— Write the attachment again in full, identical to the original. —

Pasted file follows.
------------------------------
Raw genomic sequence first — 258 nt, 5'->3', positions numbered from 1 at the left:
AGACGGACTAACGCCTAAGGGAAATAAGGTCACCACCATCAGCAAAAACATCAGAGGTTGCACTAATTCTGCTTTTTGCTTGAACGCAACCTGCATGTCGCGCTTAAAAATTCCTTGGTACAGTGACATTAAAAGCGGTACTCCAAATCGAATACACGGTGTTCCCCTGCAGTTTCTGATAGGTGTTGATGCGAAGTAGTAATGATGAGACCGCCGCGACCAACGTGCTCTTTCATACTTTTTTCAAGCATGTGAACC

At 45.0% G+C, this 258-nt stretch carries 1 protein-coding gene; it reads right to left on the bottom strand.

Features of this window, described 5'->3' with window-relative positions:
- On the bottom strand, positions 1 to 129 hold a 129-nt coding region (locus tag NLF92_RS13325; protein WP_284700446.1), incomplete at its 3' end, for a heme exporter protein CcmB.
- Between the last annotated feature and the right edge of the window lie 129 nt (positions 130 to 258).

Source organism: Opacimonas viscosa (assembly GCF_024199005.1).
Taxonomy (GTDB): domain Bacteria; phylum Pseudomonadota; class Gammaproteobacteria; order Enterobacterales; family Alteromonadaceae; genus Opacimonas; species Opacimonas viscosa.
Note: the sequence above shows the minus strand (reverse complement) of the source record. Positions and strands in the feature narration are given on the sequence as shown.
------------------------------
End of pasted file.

Raw genomic sequence first — 258 nt, 5'->3', positions numbered from 1 at the left:
AGACGGACTAACGCCTAAGGGAAATAAGGTCACCACCATCAGCAAAAACATCAGAGGTTGCACTAATTCTGCTTTTTGCTTGAACGCAACCTGCATGTCGCGCTTAAAAATTCCTTGGTACAGTGACATTAAAAGCGGTACTCCAAATCGAATACACGGTGTTCCCCTGCAGTTTCTGATAGGTGTTGATGCGAAGTAGTAATGATGAGACCGCCGCGACCAACGTGCTCTTTCATACTTTTTTCAAGCATGTGAACC

At 45.0% G+C, this 258-nt stretch carries 1 protein-coding gene; it reads right to left on the bottom strand.

Features of this window, described 5'->3' with window-relative positions:
- On the bottom strand, positions 1 to 129 hold a 129-nt coding region (locus tag NLF92_RS13325; protein WP_284700446.1), incomplete at its 3' end, for a heme exporter protein CcmB.
- Between the last annotated feature and the right edge of the window lie 129 nt (positions 130 to 258).

Source organism: Opacimonas viscosa (assembly GCF_024199005.1).
Taxonomy (GTDB): domain Bacteria; phylum Pseudomonadota; class Gammaproteobacteria; order Enterobacterales; family Alteromonadaceae; genus Opacimonas; species Opacimonas viscosa.
Note: the sequence above shows the minus strand (reverse complement) of the source record. Positions and strands in the feature narration are given on the sequence as shown.